Why being a misclassified worker matters

| Sep 22, 2017 | Wage & Hour Law

Working for a company but not being classified as an employee can cause quite a few issues. Most people — whether they reside in Colorado or elsewhere — just want jobs, good jobs that offer a living wage and benefits. Unfortunately, some may find that they are hired as independent contractors rather than employees. Being a misclassified worker can mean not receiving all the benefits to which one believed he or she was entitled.

In order to be classified as an employee, there are a number of factors that must be present. First, the work which one performs has to be an integral part of the employer’s company. Second, the employee must be financially dependent on the employer. Finally, third, the nature of the work, pay and hours worked must be set by the employer.

According to the Fair Labor Standards Act, those who primarily set their own hours, are not economically dependent on one particular employer and who take on comparable risk of loss as an employer may be identified as independent contractors. Not everyone is aware that they are signing employment agreements that will list them as such. This may only cause a number of problems down the line.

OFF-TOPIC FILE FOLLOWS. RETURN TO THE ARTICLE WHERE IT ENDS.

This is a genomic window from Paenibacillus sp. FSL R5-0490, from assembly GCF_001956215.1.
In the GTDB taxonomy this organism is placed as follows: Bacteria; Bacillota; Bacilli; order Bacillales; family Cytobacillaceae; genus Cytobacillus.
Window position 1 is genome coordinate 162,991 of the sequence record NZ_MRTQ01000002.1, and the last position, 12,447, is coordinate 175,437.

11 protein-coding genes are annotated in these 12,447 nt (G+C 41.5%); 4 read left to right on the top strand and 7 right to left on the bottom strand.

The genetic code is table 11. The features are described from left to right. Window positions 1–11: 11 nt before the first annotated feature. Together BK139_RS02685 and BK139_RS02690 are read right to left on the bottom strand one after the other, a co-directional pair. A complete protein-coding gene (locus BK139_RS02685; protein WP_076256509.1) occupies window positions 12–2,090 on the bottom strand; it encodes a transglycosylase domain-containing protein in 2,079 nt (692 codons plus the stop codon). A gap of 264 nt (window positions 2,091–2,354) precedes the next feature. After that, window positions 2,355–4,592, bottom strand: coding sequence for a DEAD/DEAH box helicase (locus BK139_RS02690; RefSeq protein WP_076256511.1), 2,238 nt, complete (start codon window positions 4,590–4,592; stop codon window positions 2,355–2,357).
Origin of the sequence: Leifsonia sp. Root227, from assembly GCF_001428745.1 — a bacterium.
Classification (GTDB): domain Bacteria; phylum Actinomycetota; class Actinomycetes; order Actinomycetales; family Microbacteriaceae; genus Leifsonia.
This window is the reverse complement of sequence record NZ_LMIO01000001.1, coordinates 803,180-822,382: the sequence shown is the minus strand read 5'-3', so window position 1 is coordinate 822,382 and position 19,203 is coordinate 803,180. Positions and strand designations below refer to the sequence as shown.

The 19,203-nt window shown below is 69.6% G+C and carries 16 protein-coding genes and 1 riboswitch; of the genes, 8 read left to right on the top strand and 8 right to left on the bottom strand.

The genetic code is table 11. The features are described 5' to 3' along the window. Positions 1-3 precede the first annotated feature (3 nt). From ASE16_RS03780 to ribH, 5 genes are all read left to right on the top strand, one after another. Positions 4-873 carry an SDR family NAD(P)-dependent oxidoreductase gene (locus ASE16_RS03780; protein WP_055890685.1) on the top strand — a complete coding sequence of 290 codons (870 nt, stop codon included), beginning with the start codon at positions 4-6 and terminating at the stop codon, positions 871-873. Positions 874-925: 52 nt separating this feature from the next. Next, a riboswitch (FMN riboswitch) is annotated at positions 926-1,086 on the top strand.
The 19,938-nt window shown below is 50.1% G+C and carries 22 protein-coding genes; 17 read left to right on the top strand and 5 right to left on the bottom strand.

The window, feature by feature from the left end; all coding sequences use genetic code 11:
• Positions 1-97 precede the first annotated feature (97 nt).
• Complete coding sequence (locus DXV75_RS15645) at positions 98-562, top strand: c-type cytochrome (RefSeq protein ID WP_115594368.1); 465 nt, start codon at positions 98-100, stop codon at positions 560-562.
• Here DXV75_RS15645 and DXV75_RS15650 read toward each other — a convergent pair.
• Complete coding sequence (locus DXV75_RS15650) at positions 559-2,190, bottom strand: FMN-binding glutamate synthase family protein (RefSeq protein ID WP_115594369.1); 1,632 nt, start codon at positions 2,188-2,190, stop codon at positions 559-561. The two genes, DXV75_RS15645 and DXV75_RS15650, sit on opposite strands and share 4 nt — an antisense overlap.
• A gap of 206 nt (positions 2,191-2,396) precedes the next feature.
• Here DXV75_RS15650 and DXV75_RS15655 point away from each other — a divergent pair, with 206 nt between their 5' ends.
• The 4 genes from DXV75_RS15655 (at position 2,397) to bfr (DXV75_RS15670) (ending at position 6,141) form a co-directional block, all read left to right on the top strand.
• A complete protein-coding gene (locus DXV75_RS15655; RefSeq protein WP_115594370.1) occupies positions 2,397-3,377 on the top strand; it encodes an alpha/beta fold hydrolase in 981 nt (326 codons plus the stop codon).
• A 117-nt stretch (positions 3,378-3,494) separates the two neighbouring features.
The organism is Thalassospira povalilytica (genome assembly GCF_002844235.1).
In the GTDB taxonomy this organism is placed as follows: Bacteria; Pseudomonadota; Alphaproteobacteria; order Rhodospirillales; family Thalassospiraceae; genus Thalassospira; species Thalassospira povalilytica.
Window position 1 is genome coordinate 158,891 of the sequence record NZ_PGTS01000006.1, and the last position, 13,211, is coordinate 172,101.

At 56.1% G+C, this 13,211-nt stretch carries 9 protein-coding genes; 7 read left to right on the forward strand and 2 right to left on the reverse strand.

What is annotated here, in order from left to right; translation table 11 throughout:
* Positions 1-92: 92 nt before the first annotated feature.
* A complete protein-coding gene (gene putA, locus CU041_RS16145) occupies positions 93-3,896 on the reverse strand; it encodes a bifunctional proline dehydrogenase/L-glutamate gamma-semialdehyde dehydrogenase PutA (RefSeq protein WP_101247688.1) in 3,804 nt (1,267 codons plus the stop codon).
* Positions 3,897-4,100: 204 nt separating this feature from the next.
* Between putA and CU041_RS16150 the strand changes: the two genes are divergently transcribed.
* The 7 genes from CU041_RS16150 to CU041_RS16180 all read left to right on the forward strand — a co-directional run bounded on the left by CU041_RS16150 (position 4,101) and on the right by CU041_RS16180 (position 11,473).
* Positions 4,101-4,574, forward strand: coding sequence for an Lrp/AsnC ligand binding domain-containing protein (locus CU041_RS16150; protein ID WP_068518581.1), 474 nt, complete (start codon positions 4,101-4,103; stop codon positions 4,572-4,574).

There are those in Colorado who want to be independent contractors, as they like working for themselves. There are others, though, who desire the security of having that employee status. This means guaranteed pay and benefits. Those who believe that their employee status has been misclassified may seek legal help in order to correct the issue and to file civil claims in an effort to seek compensation for any losses experienced as a result of the misclassification.

Source: dol.gov, “Fact Sheet #13: Am I an Employee?: Employment Relationship Under the Fair Labor Standards Act (FLSA)“, Accessed on Sept. 22, 2017

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